In 2014 ‘troch de buorren’ was performed in de Tynje as a pilot for Under de Toer. This was due to the 110th anniversary of the theatre group Rjucht en Sljucht. The scene was set in the PKN- church. Fellow villager Bouke Oldenhof wrote the script and the music club ‘ de Bazuin’ also assisted. The result was a full, proud church.
For their 110th anniversary in 2014, Fanfare De Bazuin from De Tynje invited the local theatre group ‘Rjucht en Sljucht’ to undertake a collaboration project. The initiators contacted fellow villager and play writer Bouke Oldenhof who as member of the Under de Tour initiators saw that this was a great opportunity to try out the ideas behind Under de Tour. Oldenhof found a story that took place in a church and wrote the play ‘Troch de buorren’ and De Bazuin, Rjucht en Sjlucht and a combination of the two local choirs, performed the play three times in an overcrowded, enthusiastic and maybe a slightly proud church.
Formerly, Tynje had a distinction between ‘finen’ and ‘readen’ (christians en socialists). The sharp ‘edges’ of the contradiction have worn but the contrast is still apparent. Oldenhof heard a recent story that takes place in the Tynster church. Four Tynsters sing together: two calvanists, a reformed and a socialist. Whilst paying their last respects to the deceased Frisian writer in a cafe in Drachten they sang a battle song according to hi wishes. The three men challenged the socialist to join them to perform in the reformed church in de Tynje.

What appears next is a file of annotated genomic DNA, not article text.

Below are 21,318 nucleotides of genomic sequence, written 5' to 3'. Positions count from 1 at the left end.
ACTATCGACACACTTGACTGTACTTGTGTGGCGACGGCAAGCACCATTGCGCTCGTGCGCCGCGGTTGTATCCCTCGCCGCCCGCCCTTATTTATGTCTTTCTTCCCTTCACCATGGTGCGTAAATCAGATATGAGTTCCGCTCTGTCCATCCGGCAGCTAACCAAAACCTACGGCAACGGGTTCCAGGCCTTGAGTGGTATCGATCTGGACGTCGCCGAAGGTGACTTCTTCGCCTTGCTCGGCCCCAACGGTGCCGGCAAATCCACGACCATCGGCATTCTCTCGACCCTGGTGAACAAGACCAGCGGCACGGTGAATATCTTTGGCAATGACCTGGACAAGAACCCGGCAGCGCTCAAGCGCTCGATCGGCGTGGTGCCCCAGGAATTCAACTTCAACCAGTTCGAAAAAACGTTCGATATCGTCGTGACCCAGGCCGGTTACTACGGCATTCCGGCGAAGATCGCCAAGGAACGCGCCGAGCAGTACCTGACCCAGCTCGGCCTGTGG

Although the socialist was brought up to be anti-religious he decided to let go of his objections. What were the preconceptions based on anyway? The repetitions went well and it was a lot of fun. During the service the organ began to play. Then the socialist thought about his deceased parents and sister seeing him standing in a church. He choked and was unable to sing a word. His fellow singers were compassionate.
Link with the French Tignes
For contrast, the scenes of this story, connected by a poetic story teller, were alternated with a Tynster teller in Tignes in the French Alps. Tignes sounds like Tynje and is at the bottom of a reservoir as it was built just after World War 2. In parallel to the emergence of the drowned Tignes, the old contradictions in Tynje arise.